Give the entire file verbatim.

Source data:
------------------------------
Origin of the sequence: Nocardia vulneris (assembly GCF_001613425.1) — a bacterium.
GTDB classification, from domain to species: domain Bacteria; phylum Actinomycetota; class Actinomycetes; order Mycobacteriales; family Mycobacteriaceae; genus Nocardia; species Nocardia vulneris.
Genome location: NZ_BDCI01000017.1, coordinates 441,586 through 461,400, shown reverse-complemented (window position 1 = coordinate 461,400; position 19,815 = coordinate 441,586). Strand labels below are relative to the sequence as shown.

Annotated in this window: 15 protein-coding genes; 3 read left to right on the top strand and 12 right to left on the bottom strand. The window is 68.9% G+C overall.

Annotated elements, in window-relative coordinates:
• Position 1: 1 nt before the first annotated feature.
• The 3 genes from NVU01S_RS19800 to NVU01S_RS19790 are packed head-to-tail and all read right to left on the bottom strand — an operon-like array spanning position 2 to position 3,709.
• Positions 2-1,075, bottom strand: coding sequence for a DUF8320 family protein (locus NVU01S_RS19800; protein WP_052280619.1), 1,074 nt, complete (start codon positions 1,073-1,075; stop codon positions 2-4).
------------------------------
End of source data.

Origin of the sequence: Nocardia vulneris (assembly GCF_001613425.1) — a bacterium.
GTDB classification, from domain to species: domain Bacteria; phylum Actinomycetota; class Actinomycetes; order Mycobacteriales; family Mycobacteriaceae; genus Nocardia; species Nocardia vulneris.
Genome location: NZ_BDCI01000017.1, coordinates 441,586 through 461,400, shown reverse-complemented (window position 1 = coordinate 461,400; position 19,815 = coordinate 441,586). Strand labels below are relative to the sequence as shown.

Annotated in this window: 15 protein-coding genes; 3 read left to right on the top strand and 12 right to left on the bottom strand. The window is 68.9% G+C overall.

Annotated elements, in window-relative coordinates:
• Position 1: 1 nt before the first annotated feature.
• The 3 genes from NVU01S_RS19800 to NVU01S_RS19790 are packed head-to-tail and all read right to left on the bottom strand — an operon-like array spanning position 2 to position 3,709.
• Positions 2-1,075, bottom strand: coding sequence for a DUF8320 family protein (locus NVU01S_RS19800; protein WP_052280619.1), 1,074 nt, complete (start codon positions 1,073-1,075; stop codon positions 2-4).